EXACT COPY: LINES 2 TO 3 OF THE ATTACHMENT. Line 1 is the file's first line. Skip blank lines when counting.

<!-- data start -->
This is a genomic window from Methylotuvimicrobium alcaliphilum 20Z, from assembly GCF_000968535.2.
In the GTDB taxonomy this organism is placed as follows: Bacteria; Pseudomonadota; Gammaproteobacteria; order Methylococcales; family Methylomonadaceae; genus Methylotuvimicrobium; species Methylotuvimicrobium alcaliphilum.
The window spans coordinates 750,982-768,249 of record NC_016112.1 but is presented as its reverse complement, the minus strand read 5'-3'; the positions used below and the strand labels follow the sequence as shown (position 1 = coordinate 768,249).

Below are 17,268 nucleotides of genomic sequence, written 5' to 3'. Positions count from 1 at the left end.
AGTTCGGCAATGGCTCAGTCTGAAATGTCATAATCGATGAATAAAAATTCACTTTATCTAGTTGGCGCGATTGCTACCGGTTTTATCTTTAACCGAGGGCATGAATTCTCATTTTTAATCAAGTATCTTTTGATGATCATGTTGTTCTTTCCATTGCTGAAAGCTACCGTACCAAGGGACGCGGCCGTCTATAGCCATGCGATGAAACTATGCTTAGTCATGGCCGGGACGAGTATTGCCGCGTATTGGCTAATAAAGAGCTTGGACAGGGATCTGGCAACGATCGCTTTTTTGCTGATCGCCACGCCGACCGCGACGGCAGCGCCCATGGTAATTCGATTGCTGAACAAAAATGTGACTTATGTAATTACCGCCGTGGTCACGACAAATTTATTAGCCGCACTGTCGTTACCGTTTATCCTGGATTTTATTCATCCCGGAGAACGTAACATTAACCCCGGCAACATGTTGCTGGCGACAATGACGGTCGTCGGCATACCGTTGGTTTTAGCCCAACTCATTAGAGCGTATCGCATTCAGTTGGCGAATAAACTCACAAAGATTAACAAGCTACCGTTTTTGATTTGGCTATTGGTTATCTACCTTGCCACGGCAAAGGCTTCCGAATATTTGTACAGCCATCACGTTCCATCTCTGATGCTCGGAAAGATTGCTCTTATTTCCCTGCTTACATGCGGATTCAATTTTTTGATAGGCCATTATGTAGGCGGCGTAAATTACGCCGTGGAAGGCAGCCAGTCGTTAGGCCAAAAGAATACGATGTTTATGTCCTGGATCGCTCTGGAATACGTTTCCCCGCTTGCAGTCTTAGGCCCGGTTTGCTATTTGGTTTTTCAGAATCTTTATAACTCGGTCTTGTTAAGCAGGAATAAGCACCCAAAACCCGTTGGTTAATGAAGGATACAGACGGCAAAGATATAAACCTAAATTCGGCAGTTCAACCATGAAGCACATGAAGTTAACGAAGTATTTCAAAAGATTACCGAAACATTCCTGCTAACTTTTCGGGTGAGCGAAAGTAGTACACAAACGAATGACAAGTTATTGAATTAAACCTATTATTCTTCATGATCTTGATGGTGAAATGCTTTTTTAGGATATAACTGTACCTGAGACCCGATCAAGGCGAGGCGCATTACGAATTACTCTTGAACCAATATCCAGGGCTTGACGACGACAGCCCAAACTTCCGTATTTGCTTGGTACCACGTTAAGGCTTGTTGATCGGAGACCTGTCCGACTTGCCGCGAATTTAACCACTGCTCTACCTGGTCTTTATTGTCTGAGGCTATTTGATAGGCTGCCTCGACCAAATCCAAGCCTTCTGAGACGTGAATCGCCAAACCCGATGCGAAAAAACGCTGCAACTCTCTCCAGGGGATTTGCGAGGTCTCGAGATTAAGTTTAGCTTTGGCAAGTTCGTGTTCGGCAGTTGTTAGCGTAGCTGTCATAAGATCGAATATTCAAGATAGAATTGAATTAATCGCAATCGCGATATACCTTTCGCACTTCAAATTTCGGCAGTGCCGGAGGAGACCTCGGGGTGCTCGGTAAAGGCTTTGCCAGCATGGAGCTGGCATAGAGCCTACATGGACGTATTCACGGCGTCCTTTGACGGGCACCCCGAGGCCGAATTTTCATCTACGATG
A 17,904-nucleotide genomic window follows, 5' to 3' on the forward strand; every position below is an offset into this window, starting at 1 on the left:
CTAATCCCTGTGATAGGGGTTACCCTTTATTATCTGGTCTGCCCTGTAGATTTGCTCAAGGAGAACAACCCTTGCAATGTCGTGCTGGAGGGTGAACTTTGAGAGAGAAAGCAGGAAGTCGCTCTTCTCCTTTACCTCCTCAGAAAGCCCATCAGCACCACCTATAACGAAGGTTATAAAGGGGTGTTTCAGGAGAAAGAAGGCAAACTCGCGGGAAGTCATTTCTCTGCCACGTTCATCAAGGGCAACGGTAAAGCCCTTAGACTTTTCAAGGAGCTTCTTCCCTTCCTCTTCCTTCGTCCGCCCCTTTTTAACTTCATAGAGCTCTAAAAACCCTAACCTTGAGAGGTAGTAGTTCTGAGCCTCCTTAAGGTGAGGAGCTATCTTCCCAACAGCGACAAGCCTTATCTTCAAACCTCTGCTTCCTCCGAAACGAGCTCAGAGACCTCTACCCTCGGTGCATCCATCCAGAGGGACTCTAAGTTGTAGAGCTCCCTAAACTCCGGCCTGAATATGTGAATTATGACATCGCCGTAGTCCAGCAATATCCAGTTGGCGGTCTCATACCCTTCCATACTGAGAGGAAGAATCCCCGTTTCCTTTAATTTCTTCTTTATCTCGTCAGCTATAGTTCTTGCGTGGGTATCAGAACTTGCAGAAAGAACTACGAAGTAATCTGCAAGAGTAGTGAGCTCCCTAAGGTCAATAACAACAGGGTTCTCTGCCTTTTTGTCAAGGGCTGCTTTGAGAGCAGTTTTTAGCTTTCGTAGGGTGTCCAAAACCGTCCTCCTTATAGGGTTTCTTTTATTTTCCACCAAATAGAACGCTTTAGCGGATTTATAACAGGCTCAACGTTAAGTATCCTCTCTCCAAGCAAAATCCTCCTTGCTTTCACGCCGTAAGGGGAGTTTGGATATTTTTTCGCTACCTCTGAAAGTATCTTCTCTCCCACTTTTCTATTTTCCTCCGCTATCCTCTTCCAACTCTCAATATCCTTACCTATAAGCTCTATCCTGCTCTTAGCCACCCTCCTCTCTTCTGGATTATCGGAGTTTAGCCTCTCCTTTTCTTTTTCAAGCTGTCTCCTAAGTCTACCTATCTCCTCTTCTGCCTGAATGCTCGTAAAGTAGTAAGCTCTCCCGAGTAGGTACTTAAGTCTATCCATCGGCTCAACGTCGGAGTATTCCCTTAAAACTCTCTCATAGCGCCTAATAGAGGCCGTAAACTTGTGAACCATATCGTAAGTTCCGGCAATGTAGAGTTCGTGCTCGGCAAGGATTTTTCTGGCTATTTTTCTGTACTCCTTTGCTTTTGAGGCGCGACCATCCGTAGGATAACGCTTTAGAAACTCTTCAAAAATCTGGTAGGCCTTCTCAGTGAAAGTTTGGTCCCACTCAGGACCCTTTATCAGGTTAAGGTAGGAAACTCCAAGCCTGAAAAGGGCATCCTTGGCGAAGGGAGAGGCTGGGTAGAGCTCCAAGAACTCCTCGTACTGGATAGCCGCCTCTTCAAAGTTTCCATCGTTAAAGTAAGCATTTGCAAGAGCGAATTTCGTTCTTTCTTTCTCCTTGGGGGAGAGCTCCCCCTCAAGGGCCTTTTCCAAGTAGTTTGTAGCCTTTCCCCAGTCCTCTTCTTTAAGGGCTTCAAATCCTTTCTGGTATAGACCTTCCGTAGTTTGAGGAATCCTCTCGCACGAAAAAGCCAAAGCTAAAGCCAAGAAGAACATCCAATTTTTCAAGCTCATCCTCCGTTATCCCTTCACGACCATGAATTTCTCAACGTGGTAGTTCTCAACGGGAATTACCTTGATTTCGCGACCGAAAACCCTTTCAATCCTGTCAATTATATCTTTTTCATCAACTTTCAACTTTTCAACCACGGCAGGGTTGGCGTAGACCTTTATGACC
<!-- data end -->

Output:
In the GTDB taxonomy this organism is placed as follows: Bacteria; Pseudomonadota; Gammaproteobacteria; order Methylococcales; family Methylomonadaceae; genus Methylotuvimicrobium; species Methylotuvimicrobium alcaliphilum.
The window spans coordinates 750,982-768,249 of record NC_016112.1 but is presented as its reverse complement, the minus strand read 5'-3'; the positions used below and the strand labels follow the sequence as shown (position 1 = coordinate 768,249).